A lack of advanced skilled workers has made it hard for manufacturers across the country to build a qualified workforce. To get the type of employees they need to succeed in the current marketplace, manufacturers are cultivating in-house apprenticeship programs to grow their employees’ skill set. Per 2016 data from the United States Department of Labor, there are more than 21,000 registered apprenticeship programs across the nation, and 14,422 of those are in the manufacturing industry.
Like many of its competitors, Atlantic Mold & Machining Corp., based in Sarasota, Florida, realized it had to create an apprenticeship program to build the workforce it needs. The company’s goal is to design and build complex, tight tolerance custom plastic injection molds to meet the most exacting customer specifications with lead times that meet or exceed industry standards.
High-precision mold-making employees must acquire many skills, including the ability to operate and set up both computer numerical control and manual precision machining equipment, use high-tech inspection equipment to ensure quality and develop computer programming capabilities for computer-aided machining. Yet, with the decline in career and technical education in local high schools, and baby boomers with manufacturing skills retiring, talent in Sarasota with the right skill set was scarce.
“We saw a dire need to grow local talent, and we wanted to invest within our local workforce and community,” said Jennifer Behrens Schmidt, president at Atlantic Mold & Machining Corp. “Our goal has always been to train our employees and help them develop and hone the skill set they need to successfully grow in their advanced manufacturing careers.”
Atlantic Mold and Machining Corp. launched training for its plastic injection mold makers via apprenticeship in 2007. Its apprenticeship program is modeled after the Wisconsin state model. The program includes 10,400 hours of work-based learning and takes approximately five years to complete. The cumulative 10,400 hours is broken up into 10, 1,040-hour learning mastery blocks, offering the time and focus workers need to master each specific skill. Throughout their entire time in the program, apprentices are mentored by in-house journeyman mold makers who work directly with them on hands-on training opportunities.
Wages for the apprentices begin at $14 per hour, and apprentices are given time and a half for hours that go over 40 per week. Most of the apprentices receive overtime compensation, as the work week tends to be about 50 hours. To promote learning and the cultivation of new skills, upon completion of each 1,040-hour learning mastery block the apprentice receives a $1 per hour raise.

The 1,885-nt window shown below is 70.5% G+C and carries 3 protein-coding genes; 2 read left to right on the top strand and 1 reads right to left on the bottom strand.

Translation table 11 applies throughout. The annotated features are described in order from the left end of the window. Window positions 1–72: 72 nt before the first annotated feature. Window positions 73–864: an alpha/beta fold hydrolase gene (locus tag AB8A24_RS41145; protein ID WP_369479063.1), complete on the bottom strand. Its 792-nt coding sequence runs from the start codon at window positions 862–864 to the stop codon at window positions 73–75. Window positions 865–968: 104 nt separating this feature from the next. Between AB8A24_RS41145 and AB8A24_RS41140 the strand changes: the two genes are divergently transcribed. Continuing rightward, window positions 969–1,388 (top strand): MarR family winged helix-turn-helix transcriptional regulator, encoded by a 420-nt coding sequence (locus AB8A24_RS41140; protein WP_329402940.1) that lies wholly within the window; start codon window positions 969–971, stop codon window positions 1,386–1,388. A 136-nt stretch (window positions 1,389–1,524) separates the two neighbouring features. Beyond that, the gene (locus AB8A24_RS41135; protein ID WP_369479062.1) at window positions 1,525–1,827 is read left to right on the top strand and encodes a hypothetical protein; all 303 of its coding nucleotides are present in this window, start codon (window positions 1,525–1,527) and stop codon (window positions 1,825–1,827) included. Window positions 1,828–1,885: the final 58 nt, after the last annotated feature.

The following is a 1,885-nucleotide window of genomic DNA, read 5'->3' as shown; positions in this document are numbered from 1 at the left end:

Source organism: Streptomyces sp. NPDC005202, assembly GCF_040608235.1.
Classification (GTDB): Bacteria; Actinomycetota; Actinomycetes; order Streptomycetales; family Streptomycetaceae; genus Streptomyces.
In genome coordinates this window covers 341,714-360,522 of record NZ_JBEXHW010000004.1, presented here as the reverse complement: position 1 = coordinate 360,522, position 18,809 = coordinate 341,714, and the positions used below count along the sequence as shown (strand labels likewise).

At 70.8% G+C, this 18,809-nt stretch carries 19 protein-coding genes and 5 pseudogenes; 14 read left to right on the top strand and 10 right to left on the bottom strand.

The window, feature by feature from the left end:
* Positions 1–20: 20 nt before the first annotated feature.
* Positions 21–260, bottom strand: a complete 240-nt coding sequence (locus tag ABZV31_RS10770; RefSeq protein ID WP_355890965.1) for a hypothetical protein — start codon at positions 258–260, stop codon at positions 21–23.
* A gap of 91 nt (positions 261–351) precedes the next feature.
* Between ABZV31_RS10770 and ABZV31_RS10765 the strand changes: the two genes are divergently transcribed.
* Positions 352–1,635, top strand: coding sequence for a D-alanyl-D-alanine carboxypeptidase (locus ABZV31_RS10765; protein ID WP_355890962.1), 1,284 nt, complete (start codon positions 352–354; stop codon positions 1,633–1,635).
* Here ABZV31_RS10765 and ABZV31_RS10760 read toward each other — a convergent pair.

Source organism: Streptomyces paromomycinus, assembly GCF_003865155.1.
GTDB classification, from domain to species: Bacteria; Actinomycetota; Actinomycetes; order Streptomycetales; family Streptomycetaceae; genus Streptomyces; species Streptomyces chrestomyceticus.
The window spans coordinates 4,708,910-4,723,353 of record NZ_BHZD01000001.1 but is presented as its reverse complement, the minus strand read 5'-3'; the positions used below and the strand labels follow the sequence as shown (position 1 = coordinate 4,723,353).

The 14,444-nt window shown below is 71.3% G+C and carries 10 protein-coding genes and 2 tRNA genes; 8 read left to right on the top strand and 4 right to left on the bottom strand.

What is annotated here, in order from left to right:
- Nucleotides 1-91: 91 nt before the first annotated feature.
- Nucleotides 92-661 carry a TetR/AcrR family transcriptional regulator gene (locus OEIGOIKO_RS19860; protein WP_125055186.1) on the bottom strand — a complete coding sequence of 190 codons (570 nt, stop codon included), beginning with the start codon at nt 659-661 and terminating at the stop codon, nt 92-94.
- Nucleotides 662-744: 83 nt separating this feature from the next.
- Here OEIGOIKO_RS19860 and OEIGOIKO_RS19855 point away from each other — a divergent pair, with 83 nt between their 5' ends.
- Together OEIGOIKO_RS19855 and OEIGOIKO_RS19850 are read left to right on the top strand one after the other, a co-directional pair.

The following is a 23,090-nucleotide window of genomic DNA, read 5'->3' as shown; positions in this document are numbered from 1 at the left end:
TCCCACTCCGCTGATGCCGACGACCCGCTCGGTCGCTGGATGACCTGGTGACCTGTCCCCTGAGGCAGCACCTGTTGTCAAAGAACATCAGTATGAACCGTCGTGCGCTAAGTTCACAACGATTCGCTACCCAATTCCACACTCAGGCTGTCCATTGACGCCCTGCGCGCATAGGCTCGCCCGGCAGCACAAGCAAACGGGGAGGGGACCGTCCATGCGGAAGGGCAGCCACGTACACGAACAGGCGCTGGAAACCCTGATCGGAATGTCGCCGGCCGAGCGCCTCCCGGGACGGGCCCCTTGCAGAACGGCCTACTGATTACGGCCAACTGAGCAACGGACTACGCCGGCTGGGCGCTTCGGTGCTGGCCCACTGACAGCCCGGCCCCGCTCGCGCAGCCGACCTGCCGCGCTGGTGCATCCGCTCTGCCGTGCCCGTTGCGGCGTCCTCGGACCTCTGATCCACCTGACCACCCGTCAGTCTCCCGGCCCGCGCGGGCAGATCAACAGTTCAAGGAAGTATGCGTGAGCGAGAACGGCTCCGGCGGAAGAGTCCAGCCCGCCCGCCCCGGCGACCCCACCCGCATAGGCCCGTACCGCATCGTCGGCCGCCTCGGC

By the conclusion of the apprenticeship program, the Atlantic Mold and Machining Corp apprenticeship wage scale is $24 per hour. Often, it is higher, as the company increases salary based on skill to retain top talent.
“Although our apprenticeship program has seen much success in the past decade, we have learned first-hand that having a facilitator of industry partnerships, such as CareerEdge is crucial,” Behrens Schmidt said. “They ensure that industry in a region can band together to develop a collective solution to a shared problem.”
CareerEdge Funders Collaborative is one of 30 collaboratives in the National Fund for Workforce Solutions’ network. The nonprofit hosts a Manufacturing Sector Partnership, bringing together local employers, educators and intermediaries to identify and develop workforce solutions in the southwest Florida region. CareerEdge also commissions labor market and skills gap studies; its 2012 “Manufacturing Gap Report” led to the development of a Precision Machining program at the local technical college. The collaborative also has an internship reimbursement program to incent employers to hire interns and help develop local talent in the sector. Last year the collaborative hosted an Apprenticeship Roundtable for local employers, like Atlantic Mold, to share their apprenticeship models.
While apprenticeships can solve costly and persistent talent issues, they can be expensive and difficult to establish. Businesses must isolate necessary skills, establish curriculum, find education partners, and adjust their production process. By creating industry partnerships, the National Fund for Workforce Solutions brings together companies to develop solutions like apprenticeships; by sharing responsibility across multiple businesses and community organizations, companies reduce individual cost while growing their region’s workforce.
The Atlantic Mold and Machining Corp. apprenticeship story shows that apprenticeships can be a viable solution for companies struggling to find skilled workers. It is difficult for employers to create apprenticeship programs on their own, but with the help of industry partnerships, more companies can collaborate with peers in their region to find the solutions needed to build a qualified workforce.
Fred Dedrick is president and CEO of the National Fund for Workforce Solutions. Comment below or email editor@CLOmedia.com.